It’s in Christianity that we find a clear-cut differentiation between the different spheres.
Beginning with Jesus’ words to his disciples, “Render unto Caesar the things that are Caesar’s, and to God the things that are God’s” (Matthew ), a clear distinction is put forward between the religious realm and the political realm, which is considered secular.
Moreover, religion itself was narrowed, and became a defined and confined area of our life.
We can be members of a particular nationality, part of a specific social class or group, engage in one or another profession, jog or play chess as a hobby – and also be religious. From its status as the cornerstone of our identity, the foundation of our worldview and of our self-perception, without which we are lost and for which we will be prepared to lay down our lives, religion became a category, one issue among many in our lives.
It’s important to understand that Rav Kook reinterpreted not only secular Zionists, but also secularism itself.
To fully grasp the revolutionary depth of his theology, we need to look at the development of the secularization process and the inner logic it embodies.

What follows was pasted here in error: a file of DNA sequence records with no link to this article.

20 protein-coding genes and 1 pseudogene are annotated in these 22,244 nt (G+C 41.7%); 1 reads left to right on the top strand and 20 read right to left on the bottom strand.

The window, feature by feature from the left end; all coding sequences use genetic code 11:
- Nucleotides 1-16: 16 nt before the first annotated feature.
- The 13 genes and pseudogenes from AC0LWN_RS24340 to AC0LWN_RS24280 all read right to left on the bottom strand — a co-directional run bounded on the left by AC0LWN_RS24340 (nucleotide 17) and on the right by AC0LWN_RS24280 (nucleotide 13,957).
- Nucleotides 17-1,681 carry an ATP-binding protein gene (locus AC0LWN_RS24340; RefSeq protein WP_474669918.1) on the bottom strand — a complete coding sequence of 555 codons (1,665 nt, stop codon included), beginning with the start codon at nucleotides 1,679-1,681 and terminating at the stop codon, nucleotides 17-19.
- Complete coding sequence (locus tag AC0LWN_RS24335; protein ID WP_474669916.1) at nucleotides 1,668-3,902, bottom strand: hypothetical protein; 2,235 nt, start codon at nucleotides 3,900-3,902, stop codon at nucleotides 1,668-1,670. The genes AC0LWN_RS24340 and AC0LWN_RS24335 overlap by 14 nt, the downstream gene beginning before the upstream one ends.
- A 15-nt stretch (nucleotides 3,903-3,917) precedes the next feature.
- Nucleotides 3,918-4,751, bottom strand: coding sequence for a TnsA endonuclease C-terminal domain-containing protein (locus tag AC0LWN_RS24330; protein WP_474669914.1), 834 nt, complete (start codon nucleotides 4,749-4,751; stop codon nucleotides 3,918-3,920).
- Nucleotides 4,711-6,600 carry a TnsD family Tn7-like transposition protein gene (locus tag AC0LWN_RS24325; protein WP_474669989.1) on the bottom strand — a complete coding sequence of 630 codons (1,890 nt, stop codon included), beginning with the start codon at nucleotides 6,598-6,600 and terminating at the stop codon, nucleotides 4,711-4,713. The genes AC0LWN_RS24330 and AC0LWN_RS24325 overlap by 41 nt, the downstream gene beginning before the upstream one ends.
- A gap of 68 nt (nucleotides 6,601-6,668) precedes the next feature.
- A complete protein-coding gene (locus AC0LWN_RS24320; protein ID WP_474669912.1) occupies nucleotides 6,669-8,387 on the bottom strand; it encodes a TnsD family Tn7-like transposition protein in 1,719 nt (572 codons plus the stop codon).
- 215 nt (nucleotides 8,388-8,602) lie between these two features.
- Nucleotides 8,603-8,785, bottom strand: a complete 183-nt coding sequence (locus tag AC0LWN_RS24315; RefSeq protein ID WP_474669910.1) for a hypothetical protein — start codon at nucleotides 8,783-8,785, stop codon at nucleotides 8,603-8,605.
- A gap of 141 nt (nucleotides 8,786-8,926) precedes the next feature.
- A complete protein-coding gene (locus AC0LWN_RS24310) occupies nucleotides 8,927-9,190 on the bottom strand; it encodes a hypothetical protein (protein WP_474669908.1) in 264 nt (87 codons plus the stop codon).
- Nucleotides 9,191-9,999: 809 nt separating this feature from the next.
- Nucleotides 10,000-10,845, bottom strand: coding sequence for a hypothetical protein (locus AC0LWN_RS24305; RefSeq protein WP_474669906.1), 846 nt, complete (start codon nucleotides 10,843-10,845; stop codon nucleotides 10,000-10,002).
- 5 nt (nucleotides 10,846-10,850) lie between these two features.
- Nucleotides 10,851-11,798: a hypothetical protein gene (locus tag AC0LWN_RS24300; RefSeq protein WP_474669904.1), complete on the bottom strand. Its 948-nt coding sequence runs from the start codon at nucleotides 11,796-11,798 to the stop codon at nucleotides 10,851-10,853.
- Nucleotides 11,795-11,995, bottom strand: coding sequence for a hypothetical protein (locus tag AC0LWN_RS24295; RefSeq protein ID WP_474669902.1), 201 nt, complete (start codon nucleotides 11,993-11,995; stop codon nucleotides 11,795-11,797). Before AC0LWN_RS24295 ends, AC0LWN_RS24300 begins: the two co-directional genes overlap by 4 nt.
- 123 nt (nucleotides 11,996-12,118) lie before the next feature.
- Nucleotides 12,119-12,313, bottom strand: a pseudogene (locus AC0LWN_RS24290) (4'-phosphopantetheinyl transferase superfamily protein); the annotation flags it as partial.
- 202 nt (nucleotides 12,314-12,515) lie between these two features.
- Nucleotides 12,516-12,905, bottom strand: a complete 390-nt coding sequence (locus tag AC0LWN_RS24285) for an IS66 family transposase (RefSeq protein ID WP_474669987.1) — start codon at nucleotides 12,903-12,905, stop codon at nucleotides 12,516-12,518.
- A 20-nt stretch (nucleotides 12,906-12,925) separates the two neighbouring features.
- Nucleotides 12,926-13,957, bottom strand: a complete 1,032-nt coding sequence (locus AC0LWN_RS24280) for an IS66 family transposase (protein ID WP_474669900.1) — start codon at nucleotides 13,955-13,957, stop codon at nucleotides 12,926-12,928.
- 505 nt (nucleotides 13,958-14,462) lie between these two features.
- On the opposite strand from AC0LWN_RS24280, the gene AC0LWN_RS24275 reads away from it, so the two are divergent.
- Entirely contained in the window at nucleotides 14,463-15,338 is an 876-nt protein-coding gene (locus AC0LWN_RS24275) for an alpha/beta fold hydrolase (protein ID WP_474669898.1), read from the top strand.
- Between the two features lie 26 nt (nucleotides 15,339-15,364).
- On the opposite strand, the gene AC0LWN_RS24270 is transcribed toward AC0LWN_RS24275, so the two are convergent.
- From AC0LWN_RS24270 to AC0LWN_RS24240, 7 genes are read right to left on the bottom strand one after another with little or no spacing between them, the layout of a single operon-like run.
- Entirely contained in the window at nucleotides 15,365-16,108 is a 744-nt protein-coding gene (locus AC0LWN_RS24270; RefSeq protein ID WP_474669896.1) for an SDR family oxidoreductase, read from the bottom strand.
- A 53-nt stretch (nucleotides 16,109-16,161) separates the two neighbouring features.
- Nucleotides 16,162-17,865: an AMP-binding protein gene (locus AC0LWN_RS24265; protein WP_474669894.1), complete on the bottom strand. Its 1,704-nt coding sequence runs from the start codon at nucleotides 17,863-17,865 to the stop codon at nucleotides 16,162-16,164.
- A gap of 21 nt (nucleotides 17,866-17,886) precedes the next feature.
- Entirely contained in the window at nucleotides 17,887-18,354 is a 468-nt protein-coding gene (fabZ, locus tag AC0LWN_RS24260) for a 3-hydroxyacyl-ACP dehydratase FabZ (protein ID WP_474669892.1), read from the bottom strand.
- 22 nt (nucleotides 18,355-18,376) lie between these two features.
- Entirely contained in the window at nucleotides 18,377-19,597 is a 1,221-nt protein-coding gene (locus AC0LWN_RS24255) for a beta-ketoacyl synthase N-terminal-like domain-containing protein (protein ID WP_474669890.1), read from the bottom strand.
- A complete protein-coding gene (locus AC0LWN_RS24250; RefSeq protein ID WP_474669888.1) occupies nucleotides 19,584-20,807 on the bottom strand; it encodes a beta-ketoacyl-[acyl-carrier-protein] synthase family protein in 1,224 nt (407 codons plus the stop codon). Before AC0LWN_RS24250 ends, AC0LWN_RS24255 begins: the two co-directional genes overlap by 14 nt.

At that point, the aberrant subversion of the tradition’s tenets will metamorphose into a synthesis in which the vision of the redemption will be wholly realized in the form of a state that manifests perfectly the Jewish messianic ideal.
Simply put, though the Zionists think they are establishing a secular nation-state, the cunning quality of divine wisdom guides them to actualize the prophecy of the end of days.
In the course of its existence, Gush Emunim, which was one of the largest and most important messianic movements in Jewish history, succeeded in changing completely, perhaps for many years to come, the life of all the people living between the Jordan River and the Mediterranean Sea.
The movement revitalized the religious-Zionist community, which until then had been little more than a religiously observant annex of Labor-based Zionism.